Temperance by Astrud Gilberto Review by Diane Wilkes
In my musical web meanderings, I found this import cd online. The cover (featuring Astrud Gilberto's rendering of the Temperance card, with which she claims to identify strongly) naturally caught my eye, especially since I had just decided to explore Ms. Gilberto's music.
The Temperance cd was as difficult to access as "India" was for Christopher Columbus. I couldn't locate it on any of my usual music sites. Finally, a fellow music junkie came through with Mundo, a Japanese import vendor, and I shelled out the big bucks for a cd I had only sampled via the Internet.
You know how that is...you search for something so long you throw caution to the winds and spend more than you would have been willing to pay if it had been easier to locate earlier in the search.
But the cd samples, coupled with its tarot-related title and image, won me over. One song, "Reconciliation", was even subtitled "The Six of Cups." I was convinced that the cd would be rich in tarot content.
I was wrong. "Reconciliation" doesn't even include the subtitle on the album, and none of the songs pertain to the tarot. But Gilberto does briefly talk about it: "I am totally fascinated by the Tarot, and actually all types of divination. Tarot cards have been around for many centuries and have, since ancient times, been immortalized thanks to the Gypsies, who have cultivated the use of them for divination purposes."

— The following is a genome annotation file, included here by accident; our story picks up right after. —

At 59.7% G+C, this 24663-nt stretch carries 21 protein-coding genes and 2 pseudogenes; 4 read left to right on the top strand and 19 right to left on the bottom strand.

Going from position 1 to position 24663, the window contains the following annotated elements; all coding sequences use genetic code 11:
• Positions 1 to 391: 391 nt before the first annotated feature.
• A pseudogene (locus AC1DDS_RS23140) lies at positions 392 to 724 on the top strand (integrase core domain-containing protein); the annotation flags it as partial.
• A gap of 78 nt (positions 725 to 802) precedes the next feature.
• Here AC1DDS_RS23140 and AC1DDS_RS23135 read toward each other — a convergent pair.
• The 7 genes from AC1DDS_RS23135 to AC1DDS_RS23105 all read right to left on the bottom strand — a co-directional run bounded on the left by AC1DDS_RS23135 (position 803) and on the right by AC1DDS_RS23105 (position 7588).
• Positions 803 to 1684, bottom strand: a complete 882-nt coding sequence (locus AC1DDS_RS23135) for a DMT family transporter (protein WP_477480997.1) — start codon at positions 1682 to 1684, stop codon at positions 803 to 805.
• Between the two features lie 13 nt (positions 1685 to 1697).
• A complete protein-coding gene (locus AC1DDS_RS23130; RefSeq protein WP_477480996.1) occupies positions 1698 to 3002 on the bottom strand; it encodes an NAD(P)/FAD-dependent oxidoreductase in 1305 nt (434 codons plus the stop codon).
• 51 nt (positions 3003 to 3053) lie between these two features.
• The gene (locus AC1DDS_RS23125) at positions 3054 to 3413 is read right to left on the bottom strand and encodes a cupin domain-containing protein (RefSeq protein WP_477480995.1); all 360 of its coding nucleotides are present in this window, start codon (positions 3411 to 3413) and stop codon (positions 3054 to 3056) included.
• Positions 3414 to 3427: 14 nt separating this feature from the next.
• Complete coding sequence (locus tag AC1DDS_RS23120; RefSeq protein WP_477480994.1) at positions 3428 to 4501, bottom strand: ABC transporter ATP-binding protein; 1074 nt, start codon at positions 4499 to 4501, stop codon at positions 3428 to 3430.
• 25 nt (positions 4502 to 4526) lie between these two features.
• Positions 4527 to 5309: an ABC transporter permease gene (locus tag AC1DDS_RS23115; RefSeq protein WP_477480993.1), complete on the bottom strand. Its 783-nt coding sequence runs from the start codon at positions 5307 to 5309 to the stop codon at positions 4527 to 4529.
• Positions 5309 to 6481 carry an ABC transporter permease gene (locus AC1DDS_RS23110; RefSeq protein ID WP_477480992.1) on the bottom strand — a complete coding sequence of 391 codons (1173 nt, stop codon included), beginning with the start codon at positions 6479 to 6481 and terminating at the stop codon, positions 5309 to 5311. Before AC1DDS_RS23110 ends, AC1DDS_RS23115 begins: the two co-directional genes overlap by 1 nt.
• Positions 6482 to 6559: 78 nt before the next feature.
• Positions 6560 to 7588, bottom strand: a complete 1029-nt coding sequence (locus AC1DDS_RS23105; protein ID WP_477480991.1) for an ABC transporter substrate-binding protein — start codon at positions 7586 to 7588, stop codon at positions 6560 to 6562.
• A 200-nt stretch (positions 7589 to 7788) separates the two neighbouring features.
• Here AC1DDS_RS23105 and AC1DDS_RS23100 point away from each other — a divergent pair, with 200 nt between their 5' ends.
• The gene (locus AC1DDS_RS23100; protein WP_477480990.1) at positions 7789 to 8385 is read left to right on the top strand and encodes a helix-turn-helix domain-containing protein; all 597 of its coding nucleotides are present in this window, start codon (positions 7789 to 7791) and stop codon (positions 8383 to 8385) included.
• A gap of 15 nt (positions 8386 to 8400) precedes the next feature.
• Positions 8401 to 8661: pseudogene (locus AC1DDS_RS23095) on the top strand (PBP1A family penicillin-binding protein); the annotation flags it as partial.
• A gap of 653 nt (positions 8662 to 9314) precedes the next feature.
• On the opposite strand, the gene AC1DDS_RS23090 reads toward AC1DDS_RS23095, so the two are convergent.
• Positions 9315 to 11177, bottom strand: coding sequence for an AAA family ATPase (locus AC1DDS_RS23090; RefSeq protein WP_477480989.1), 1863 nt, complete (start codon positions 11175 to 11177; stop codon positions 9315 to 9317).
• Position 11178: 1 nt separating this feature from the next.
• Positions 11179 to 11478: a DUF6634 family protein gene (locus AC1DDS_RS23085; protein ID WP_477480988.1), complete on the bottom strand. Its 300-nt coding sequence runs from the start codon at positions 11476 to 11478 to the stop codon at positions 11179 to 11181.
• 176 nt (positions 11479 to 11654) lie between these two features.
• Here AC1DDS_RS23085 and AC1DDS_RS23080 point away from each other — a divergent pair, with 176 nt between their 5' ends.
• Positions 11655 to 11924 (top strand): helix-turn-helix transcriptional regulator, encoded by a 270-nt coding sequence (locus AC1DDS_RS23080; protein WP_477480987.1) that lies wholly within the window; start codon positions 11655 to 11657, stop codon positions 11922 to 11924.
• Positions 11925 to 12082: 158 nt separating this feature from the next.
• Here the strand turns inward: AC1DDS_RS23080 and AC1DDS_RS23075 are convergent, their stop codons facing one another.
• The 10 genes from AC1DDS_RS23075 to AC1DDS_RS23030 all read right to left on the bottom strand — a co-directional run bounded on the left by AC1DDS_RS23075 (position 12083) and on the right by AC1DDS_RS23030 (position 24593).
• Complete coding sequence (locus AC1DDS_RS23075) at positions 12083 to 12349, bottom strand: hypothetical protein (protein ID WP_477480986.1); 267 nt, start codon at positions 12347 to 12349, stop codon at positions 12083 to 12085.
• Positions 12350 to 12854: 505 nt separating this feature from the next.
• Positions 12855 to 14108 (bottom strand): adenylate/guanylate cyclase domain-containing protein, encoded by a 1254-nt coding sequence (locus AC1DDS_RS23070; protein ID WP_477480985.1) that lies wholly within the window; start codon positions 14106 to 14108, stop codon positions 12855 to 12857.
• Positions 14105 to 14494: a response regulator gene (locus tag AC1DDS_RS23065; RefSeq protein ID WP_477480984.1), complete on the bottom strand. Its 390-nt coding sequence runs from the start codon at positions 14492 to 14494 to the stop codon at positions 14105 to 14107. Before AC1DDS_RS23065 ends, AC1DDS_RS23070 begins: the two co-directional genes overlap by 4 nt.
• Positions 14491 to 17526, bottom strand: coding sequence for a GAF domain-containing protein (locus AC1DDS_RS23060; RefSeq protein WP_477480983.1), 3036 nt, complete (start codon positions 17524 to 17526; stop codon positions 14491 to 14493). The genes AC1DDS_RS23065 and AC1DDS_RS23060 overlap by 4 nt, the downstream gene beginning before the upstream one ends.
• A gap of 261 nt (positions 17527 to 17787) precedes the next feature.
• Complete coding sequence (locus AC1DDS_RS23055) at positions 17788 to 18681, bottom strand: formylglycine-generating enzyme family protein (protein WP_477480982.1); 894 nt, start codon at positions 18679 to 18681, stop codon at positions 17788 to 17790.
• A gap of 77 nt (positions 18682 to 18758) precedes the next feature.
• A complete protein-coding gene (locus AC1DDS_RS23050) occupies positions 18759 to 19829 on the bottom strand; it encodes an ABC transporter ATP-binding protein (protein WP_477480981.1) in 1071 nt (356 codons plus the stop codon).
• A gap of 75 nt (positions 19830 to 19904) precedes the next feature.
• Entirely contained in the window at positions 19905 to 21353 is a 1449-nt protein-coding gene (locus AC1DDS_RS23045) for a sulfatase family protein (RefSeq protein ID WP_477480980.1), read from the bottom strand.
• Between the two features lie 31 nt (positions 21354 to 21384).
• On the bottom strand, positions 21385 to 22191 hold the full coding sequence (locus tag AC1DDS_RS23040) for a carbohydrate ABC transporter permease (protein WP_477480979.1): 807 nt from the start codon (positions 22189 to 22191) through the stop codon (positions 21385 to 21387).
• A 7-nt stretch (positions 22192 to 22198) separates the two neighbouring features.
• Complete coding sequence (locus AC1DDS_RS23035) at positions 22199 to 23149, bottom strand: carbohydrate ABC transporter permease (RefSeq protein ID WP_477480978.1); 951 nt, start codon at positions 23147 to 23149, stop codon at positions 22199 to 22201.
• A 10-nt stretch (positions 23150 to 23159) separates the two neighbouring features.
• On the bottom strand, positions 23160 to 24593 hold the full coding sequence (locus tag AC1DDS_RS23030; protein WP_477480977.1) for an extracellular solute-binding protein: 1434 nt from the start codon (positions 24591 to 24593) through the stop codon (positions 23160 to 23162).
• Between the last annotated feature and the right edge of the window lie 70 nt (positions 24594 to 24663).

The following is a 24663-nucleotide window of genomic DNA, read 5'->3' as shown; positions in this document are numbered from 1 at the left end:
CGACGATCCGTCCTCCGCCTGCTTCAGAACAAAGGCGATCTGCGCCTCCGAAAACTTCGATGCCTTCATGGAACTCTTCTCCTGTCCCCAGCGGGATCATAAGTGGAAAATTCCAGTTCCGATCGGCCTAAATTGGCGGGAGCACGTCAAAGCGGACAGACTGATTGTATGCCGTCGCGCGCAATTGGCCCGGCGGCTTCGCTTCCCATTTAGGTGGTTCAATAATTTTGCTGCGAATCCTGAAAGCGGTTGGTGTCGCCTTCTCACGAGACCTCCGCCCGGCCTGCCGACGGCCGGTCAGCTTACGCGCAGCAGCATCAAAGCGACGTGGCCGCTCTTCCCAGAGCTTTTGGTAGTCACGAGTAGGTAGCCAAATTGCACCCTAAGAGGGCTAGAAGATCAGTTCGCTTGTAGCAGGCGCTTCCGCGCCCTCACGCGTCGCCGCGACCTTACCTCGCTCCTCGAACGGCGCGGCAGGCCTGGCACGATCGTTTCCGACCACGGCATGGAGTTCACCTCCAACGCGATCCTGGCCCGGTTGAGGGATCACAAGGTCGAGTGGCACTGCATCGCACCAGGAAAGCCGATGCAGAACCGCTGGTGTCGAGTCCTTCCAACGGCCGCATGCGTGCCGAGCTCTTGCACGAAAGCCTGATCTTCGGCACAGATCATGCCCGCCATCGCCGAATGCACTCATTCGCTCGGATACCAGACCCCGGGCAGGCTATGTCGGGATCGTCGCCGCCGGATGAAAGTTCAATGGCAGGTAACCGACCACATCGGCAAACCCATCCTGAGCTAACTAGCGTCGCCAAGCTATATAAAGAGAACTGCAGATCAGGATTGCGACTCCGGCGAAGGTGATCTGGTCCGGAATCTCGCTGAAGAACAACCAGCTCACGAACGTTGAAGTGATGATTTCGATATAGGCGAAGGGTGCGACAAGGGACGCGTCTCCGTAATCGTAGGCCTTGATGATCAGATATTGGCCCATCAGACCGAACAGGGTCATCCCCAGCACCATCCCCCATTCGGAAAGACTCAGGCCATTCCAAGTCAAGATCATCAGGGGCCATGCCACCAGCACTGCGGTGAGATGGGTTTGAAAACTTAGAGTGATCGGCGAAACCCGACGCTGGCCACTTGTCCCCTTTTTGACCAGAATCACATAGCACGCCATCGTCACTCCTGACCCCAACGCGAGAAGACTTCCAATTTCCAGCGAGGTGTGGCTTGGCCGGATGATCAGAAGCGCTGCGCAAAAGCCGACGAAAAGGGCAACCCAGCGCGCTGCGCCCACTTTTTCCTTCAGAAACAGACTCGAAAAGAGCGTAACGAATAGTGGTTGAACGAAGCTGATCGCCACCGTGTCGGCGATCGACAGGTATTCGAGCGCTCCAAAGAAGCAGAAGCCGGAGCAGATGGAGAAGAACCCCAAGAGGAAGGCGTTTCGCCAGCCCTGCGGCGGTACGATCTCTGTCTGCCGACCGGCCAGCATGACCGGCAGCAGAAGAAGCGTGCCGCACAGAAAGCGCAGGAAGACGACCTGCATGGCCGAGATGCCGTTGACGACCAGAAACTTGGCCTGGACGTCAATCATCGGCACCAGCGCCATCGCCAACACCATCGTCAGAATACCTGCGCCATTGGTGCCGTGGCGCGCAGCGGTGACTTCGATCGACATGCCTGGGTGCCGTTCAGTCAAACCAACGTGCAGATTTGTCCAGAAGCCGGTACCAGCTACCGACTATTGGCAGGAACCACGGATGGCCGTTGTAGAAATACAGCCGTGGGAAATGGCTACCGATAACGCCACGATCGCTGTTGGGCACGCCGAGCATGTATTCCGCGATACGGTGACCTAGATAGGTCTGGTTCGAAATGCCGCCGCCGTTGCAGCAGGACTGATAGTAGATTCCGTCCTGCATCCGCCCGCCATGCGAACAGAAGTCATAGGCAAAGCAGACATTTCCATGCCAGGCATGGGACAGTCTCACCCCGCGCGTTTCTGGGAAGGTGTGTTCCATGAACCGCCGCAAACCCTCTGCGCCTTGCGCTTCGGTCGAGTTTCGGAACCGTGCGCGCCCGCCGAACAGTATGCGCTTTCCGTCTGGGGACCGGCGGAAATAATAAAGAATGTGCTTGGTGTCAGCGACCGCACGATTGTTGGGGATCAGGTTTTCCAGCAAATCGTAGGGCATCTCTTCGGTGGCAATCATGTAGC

Send that woman to the Tarot-L History FAQ...
But to continue...
"They passed on their knowledge through the many generations, preserving their rich meanings long before books were written. The Angel of Temperance is my favorite card, to which I feel as if I have a mysterious bond with, and that she is my protector. The card symbolizes balance, integration. It is also a card that reigns over communication matters."
Gilberto, who is best known for her huge '60's hit, "Girl from Ipanema", goes on to express how special the album, Temperance, is because she has written many of the songs (which is new for her) and produced the music with her sons at their studio. Other than "How High the Moon", she wrote or co-wrote every song.
Next to the non-tarot-related song lyrics, family and band members' pictures appear in plain card templates, all numbered XIV. Other than that, the cd is not a tarot-related item, per se. It's a pleasant cd, one which would provide nice background music for doing tarot readings. Gilberto has a lovely voice, and the samba-jazz fusion is enjoyable and relaxing. However, I have heard great things about some of her other cds, particularly the Gil Evans' produced Look to the Rainbow. In addition, Look to the Rainbow is considerably less expensive.
While I don't regret spending the money (this is the kind of thing I would yearn for if I didn't own it), I can't recommend it at $30+ to anyone but equally obsessive tarot collectors.
Review and page © 2001 Diane Wilkes